Controversial Method Of Addressing Climate Change Needs More Study, Experts Say

WASHINGTON -- A pair of reports from one of the country's leading scientific bodies suggests that while geoengineering should not be treated as the solution to climate change, it merits further investigation.

The National Academy of Sciences released the reports on geoengineering, or deliberately changing the earth's atmosphere in order to address climate change, on Tuesday. They review the current science on methods to remove carbon removal from the atmosphere and examine measures that could be used to enhance the reflection of sunlight off the earth, known as albedo modification.

Taken together, the reports suggest that more research and even some testing of these types of climate intervention methods are needed to understand their potential benefits and drawbacks, as well as the governance challenges if some countries or actors decide to take them on unilaterally.

"It is the committee’s sincere hope that these topics will receive the attention and investment commensurate with their importance to addressing the coming potential climate crises," Marcia McNutt, chair of the Committee on Geoengineering Climate, wrote in the introduction to the reports. "By helping to bring light to this topic area, carbon dioxide removal technologies could become one more viable strategy for addressing climate change, and leaders will be far more knowledgeable about the consequences of albedo modification approaches before they face a decision whether or not to use them."

A variety of types of geoengineering have been discussed, but few have been tested at scale in the real world. One method of removing carbon from the atmosphere, ocean iron fertilization, would pose environmental risks and would need to be investigated further before it could be pursued. The risks of other techniques, which involve pulling carbon out of the air and storing it underground, are lower and better understood, but many are limited by slow speed and high costs. The panel recommended more research and development investment in these areas.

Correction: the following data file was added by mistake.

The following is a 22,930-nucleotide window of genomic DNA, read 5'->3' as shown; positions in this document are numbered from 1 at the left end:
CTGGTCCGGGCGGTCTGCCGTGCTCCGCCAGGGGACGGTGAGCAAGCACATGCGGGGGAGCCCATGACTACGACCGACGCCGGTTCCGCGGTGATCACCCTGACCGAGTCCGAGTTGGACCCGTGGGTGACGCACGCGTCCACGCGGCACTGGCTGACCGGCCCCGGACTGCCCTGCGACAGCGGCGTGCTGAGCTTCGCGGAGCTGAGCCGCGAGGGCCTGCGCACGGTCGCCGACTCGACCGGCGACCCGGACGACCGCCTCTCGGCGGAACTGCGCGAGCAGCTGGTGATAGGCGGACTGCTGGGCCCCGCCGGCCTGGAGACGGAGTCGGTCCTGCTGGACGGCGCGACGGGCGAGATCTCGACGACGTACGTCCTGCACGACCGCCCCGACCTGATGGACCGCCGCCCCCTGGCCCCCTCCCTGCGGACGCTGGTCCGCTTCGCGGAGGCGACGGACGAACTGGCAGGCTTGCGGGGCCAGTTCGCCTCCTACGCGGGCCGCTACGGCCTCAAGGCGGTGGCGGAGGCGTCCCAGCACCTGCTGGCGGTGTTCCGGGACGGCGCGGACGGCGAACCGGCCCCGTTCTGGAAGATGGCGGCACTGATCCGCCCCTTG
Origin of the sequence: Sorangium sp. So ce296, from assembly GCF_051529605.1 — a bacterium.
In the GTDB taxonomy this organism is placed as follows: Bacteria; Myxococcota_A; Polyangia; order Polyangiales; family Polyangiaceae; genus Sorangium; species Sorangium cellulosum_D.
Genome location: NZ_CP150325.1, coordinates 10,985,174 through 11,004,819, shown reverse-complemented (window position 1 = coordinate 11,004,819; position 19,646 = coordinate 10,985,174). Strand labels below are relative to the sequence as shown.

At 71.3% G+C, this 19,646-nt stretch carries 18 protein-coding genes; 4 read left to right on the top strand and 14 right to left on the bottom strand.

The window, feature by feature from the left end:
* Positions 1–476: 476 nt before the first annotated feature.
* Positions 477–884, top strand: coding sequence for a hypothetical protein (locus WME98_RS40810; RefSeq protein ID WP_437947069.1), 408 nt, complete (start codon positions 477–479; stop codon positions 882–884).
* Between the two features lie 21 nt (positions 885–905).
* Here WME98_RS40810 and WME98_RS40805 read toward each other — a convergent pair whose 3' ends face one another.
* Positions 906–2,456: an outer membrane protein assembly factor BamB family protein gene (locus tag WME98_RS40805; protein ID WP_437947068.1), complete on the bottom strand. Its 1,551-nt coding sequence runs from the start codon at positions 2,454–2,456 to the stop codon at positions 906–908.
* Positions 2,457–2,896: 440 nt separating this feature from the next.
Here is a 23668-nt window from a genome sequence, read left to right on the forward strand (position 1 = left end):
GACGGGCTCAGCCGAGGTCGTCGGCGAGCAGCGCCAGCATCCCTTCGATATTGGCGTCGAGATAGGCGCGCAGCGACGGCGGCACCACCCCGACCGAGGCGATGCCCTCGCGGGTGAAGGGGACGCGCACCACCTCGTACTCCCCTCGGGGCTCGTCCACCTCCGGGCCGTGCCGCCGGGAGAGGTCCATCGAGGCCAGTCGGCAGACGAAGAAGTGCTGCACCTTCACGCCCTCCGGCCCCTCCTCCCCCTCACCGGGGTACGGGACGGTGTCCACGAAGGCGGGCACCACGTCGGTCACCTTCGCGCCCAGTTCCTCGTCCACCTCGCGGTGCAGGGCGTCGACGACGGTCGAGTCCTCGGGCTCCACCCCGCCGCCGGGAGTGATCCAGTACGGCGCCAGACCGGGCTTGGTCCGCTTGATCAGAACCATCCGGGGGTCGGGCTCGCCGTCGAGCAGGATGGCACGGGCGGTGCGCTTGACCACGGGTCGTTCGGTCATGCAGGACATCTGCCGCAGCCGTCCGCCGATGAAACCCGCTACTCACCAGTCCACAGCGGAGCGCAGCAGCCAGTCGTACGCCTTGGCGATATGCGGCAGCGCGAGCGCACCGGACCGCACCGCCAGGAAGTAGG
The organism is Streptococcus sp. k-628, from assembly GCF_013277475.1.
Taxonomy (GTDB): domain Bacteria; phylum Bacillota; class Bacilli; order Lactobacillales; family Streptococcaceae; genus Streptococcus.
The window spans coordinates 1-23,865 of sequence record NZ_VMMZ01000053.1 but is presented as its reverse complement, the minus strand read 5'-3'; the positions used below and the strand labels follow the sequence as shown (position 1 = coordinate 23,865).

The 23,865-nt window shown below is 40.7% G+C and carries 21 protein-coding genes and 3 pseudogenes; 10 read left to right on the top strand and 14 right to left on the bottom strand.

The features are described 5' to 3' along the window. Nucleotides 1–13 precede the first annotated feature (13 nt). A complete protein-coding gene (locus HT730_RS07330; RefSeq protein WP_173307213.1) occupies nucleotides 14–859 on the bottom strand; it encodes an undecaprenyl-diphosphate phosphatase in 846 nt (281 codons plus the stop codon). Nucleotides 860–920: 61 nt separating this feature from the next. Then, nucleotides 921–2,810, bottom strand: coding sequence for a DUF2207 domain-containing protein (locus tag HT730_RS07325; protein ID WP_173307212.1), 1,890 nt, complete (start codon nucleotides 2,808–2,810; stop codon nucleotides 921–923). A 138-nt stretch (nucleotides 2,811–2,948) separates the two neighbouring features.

The risks of modifying the earth's albedo, which can be done by emitting sunlight-reflecting aerosols into the the atmosphere or brightening clouds to make them more reflective, are much less clear. The panel advised against undertaking such efforts at this time, but advised creating a research program that could improve understanding in the field.

The reports emphasize the need to cut the emission of climate-warming greenhouse gases. But, the researchers conclude, "if society ultimately decides to intervene in Earth's climate, the Committee most strongly recommends any such actions be informed by a far more substantive body of scientific research--encompassing climate science and economic, political, ethical, and other dimensions--than is present now."

The findings are notable, especially since many in the environmental world have long considered geoengineering to be a last resort, arguing that even considering it might detract from efforts to cut pollution. On Tuesday, even some environmental groups praised the report.

“There’s absolutely no substitute for slashing fossil fuel emissions in order to prevent catastrophic disruption of the Earth’s climate. But it’s prudent to do research into geoengineering because, for instance, improved carbon dioxide-removal techniques could help reduce such dangerous pollution," Rhea Suh, president of the Natural Resources Defense Council, said in a statement. "We also need research because manipulating solar radiation is risky and we must increase our understanding of those risks.”

The report, said Simon Nicholson, an assistant professor of international relations at American University and the co-director of the Forum for Climate Engineering Assessment, "makes clear, loudly and often, that climate engineering is no substitute for aggressive action to reduce emissions of greenhouse gases. That's a very important and welcome move."

But Nicholson emphasized the need for caution going forward.

"It makes far more sense," he said, "to keep carbon dioxide out of the atmosphere in the first place than it does to put faith in speculative schemes to draw down carbon once it has already been emitted."